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Daiichi Sankyo and Forest Laboratories have agreed to pay $300 million in financial compensation to individuals who suffered chronic diarrhea and other gastrointestinal injuries after using Benicar, Azor or Tribenzor, settling allegations that inadequate warnings were provided about risks associated with the popular olmesartan-based blood pressure drugs.
The agreement is intended to resolve about 2,000 filed Benicar lawsuits, Azor lawsuits and Tribenzor lawsuits filed throughout the U.S. court system, but also provides additional time for individuals who have not yet hired a lawyer to participate in the Benicar settlement.
For the past two years, all federal litigation over the side effects of Benicar has been centralized before U.S. District Judge Robert Kugler in the District of New Jersey, as part of an MDL or multidistrict litigation. The cases have been consolidated to reduce duplicative discovery, avoid conflicting pretrial rulings and facilitate the management of the lawsuits.
In a case management order (PDF) issued today, Judge Kugler indicated that the parties have reached a Master Settlement Agreement to resolve claims for certain injuries that resulted from the use of Benicar, Benicar HCT, Azor or Tribenzor prior to May 2015. Details of the $300 million settlement have been made available on an Olmesartan Products Resolution Program website.
Judge Kugler has ordered that a census of all claims be filed by August 25, including both filed and unfiled cases. For individuals who have not yet filed a lawsuit, they must have an executed retainer agreement signed with a lawyer by August 23 to be eligible for the settlement.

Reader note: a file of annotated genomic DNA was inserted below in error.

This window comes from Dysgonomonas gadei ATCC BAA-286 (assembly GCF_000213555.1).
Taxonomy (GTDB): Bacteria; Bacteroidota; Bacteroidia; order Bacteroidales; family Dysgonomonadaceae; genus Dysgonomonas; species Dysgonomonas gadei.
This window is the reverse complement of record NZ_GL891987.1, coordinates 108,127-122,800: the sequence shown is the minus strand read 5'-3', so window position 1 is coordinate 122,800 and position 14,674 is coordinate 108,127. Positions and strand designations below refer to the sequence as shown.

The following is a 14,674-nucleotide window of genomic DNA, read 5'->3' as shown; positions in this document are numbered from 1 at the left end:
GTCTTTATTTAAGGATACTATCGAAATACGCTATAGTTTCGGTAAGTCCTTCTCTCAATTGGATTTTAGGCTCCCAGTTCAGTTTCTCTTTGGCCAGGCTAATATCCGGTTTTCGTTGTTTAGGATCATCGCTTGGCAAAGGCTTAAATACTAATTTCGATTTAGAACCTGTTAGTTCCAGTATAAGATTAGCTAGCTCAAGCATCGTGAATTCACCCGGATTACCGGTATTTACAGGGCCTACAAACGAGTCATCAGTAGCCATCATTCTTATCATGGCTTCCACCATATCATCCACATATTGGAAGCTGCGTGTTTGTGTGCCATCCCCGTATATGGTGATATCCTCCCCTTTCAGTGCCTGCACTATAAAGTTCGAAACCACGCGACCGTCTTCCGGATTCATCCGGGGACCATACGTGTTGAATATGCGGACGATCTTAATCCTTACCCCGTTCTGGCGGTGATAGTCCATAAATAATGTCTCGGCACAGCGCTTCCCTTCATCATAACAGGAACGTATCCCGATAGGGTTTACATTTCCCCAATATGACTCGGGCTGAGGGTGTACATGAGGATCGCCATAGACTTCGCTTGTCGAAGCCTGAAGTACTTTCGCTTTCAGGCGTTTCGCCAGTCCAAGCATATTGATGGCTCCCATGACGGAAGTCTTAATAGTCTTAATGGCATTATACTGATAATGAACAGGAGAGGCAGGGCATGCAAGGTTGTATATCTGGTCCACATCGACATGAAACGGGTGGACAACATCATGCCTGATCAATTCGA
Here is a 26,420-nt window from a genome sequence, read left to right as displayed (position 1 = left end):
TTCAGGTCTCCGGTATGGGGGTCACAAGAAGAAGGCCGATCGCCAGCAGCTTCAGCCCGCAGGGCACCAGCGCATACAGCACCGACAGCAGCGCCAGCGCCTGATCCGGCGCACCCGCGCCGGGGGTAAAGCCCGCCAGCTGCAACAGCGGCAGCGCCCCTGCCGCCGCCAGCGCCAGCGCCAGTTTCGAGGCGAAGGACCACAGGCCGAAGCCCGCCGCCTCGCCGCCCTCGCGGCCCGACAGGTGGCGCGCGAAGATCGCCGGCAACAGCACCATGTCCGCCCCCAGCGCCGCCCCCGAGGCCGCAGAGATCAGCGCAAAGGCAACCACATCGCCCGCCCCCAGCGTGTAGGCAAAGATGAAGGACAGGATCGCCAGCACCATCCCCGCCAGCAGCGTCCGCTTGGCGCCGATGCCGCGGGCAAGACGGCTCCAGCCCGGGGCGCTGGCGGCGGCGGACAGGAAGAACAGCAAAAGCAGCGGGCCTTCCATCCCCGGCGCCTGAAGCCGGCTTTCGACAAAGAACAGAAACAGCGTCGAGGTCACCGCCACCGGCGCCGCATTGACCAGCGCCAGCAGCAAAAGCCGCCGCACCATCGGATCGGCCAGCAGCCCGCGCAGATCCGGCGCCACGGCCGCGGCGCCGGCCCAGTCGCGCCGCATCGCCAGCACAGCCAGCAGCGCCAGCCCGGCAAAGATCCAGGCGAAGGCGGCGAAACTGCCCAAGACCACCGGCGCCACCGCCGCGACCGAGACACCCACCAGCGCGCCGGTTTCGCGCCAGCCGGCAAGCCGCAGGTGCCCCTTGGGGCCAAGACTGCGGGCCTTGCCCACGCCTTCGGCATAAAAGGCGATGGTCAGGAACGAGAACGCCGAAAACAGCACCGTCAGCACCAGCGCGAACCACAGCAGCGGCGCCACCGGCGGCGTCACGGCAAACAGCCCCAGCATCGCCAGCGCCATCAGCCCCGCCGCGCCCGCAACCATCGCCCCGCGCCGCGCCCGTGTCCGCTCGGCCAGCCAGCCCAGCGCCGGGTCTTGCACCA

Each of the claims involve similar allegations that the drug makers knew or should have known about the link between Benicar and diarrhea for years before information was added to the warning label.
These gastrointestinal problems from Benicar (olmesartan) may surface months, or even years, after first use of the drug. Therefore, many doctors did not take their patients off of the drug when symptoms appeared, increasing the risk of permanent intestinal damage, known as villous atrophy.
The Benicar litigation emerged after the FDA required the drug makers to update the warnings in July 2013, indicating for the first time that the there was clear evidence the drug may cause severe diarrhea problems.
Terms of the Benicar agreement require that plaintiffs file an “Opt In Package” by September 15, 2017, with the drug makers bound to the settlement if at least 95% of eligible claimants participate.
For individuals who elect not to accept the offer to settle their Benicar case, Judge Kugler issued a separate order (PDF), requiring that certain information to support their claims be filed within 60 days after the Opt-In Deadline, including evidence of usage, injury and a report from a medical expert indicate that the injury was caused by Benicar or one of the other olmesartan-based drugs.